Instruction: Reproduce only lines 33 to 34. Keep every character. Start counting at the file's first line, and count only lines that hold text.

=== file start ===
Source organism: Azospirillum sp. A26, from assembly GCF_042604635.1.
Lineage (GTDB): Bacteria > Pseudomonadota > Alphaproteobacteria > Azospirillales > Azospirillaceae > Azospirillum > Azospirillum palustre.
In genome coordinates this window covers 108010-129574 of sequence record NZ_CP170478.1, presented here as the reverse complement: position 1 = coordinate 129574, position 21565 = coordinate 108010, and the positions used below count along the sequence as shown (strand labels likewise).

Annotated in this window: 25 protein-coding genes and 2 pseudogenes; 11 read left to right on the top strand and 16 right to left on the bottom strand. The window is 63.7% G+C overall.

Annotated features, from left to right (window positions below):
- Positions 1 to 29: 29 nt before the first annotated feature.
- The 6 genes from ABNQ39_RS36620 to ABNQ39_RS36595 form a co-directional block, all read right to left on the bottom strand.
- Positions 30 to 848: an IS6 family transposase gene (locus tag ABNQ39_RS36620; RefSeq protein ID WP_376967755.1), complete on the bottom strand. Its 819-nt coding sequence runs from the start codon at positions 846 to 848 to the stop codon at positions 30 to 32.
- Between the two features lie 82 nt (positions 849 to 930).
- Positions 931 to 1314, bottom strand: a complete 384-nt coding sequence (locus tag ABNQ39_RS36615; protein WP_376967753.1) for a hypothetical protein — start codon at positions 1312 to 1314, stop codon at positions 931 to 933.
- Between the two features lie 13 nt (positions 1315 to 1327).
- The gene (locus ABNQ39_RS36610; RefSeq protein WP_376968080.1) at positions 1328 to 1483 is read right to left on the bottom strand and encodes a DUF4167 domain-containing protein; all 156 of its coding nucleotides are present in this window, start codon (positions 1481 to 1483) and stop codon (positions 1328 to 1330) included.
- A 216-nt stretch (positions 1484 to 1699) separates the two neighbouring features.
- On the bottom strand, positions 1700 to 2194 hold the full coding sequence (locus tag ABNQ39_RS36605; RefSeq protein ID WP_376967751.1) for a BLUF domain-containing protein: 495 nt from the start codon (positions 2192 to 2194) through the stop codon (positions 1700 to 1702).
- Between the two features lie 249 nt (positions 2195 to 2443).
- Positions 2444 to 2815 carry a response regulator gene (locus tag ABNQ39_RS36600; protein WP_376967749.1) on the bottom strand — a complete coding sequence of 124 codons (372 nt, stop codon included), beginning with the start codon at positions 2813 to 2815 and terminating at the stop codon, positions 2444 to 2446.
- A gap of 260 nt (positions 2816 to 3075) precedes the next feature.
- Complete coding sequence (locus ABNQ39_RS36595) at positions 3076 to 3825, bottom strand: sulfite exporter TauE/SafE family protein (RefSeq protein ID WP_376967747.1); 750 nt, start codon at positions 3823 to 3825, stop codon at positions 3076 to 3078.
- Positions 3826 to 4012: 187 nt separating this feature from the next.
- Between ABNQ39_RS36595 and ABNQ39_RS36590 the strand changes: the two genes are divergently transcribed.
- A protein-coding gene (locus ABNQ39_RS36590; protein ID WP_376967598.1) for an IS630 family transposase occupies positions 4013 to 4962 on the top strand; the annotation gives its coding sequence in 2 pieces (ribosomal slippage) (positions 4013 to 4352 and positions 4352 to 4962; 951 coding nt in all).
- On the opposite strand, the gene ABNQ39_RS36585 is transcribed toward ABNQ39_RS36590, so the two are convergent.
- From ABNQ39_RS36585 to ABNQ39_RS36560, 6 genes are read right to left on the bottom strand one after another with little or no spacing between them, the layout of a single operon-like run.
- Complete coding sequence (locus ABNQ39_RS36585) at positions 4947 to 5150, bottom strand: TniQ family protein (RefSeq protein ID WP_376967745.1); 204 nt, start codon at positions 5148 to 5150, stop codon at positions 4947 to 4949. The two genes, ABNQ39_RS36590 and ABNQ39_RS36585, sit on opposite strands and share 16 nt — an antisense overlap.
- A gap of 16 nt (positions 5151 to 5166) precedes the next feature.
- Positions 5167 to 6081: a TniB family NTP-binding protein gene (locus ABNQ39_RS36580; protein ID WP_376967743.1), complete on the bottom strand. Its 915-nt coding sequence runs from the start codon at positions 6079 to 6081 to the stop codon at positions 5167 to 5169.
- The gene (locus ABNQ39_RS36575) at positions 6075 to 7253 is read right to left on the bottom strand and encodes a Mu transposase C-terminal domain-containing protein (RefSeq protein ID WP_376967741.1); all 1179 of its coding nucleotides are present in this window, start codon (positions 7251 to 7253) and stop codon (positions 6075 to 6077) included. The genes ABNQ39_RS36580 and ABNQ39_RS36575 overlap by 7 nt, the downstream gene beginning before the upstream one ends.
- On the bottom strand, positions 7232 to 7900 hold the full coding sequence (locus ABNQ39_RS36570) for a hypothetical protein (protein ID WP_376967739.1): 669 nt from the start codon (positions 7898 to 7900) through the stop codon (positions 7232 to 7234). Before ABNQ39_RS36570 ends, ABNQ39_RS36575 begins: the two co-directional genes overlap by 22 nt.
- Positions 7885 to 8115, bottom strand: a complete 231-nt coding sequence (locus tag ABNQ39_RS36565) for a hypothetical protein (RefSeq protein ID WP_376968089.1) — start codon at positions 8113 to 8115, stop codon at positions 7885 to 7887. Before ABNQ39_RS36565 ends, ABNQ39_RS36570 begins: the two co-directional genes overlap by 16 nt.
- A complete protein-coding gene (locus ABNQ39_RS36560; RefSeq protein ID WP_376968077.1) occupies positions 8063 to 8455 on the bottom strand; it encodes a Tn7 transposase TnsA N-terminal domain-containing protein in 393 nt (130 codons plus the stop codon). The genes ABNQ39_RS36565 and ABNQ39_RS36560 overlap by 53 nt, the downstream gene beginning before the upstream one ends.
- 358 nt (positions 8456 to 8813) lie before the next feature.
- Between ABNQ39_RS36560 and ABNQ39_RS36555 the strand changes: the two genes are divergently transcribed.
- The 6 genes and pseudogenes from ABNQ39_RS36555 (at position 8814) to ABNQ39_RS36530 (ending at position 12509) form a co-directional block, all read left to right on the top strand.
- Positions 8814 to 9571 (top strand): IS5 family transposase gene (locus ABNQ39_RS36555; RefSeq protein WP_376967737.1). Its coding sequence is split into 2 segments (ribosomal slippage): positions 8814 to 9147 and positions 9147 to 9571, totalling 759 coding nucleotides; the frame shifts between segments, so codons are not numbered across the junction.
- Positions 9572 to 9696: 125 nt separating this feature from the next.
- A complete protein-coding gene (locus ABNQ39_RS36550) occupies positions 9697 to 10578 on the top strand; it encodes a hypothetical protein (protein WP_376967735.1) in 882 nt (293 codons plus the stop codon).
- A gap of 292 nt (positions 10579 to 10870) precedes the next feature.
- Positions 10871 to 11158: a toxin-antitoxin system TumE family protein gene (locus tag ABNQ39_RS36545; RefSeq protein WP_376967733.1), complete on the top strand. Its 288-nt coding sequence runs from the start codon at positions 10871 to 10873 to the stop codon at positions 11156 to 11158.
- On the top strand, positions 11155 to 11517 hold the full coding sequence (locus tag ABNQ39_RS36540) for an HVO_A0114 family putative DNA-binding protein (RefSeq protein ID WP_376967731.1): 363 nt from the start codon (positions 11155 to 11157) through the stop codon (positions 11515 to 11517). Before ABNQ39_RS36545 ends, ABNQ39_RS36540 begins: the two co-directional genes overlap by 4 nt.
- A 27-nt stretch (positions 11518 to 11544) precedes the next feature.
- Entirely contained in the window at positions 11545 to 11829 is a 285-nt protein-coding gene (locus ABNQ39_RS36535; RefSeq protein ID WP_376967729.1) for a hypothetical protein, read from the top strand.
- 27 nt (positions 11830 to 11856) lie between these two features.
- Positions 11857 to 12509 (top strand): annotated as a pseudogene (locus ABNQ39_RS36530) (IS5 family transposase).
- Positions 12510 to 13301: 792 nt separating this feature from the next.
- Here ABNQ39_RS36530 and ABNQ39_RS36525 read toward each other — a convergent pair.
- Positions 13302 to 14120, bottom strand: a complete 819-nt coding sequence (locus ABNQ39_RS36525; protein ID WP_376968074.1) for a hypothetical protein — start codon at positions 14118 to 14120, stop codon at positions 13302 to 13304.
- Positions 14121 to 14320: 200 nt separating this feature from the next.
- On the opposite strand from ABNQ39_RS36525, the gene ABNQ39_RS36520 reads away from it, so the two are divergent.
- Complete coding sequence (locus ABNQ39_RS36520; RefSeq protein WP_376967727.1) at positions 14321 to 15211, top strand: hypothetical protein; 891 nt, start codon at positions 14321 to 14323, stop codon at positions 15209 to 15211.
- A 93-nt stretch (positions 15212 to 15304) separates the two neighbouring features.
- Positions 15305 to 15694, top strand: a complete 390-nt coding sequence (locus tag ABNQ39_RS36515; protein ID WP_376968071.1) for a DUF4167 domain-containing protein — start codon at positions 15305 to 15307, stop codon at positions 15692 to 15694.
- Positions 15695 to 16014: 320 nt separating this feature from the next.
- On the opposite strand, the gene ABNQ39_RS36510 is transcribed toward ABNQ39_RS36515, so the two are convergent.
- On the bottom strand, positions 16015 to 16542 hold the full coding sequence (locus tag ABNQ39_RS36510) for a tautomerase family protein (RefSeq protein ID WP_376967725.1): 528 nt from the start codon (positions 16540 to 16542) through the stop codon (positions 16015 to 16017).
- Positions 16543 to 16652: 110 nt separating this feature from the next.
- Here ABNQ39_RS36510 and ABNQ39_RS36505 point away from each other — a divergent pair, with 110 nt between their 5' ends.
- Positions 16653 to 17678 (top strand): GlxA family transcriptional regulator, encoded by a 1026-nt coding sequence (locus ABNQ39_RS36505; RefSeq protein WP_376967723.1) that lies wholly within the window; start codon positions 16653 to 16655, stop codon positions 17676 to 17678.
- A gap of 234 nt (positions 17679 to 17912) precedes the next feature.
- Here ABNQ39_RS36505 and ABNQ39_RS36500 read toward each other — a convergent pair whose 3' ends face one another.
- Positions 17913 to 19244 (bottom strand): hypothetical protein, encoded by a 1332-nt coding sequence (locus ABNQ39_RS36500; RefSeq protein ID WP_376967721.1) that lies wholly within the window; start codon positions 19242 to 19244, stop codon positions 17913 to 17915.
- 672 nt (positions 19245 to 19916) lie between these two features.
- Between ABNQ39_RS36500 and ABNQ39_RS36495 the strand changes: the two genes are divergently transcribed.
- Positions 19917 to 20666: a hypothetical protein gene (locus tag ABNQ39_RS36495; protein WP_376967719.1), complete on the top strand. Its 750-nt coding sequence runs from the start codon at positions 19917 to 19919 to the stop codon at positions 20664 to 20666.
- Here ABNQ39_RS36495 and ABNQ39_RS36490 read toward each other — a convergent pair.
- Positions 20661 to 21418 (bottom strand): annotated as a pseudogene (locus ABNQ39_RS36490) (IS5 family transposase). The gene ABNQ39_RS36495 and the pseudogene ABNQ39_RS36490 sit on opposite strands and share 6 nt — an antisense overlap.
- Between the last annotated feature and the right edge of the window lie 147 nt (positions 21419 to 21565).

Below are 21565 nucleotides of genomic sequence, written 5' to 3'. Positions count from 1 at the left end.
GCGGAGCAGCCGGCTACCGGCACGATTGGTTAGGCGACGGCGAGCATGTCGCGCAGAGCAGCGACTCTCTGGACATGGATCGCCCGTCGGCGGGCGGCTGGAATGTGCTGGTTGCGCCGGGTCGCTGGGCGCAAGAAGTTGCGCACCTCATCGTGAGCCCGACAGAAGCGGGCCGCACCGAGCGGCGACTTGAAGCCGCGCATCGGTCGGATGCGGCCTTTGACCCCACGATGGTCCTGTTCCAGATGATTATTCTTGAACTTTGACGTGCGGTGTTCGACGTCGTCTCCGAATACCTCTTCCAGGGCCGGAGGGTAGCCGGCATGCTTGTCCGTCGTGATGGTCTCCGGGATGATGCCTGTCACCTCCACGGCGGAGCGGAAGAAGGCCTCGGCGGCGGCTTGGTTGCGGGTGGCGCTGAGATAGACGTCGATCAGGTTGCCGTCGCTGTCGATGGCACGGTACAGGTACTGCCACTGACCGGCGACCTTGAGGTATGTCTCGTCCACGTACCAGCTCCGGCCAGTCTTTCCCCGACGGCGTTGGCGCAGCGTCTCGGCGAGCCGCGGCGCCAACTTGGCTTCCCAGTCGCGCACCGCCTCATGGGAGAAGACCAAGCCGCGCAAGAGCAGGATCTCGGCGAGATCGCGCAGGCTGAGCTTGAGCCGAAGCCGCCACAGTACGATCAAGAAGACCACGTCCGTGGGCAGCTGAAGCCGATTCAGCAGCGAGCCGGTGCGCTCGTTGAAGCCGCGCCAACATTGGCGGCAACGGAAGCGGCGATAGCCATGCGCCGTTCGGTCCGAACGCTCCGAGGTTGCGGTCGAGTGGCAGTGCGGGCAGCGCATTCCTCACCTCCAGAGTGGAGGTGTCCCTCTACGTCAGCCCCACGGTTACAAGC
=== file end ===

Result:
- The 6 genes and pseudogenes from ABNQ39_RS36555 (at position 8814) to ABNQ39_RS36530 (ending at position 12509) form a co-directional block, all read left to right on the top strand.
- Positions 8814 to 9571 (top strand): IS5 family transposase gene (locus ABNQ39_RS36555; RefSeq protein WP_376967737.1). Its coding sequence is split into 2 segments (ribosomal slippage): positions 8814 to 9147 and positions 9147 to 9571, totalling 759 coding nucleotides; the frame shifts between segments, so codons are not numbered across the junction.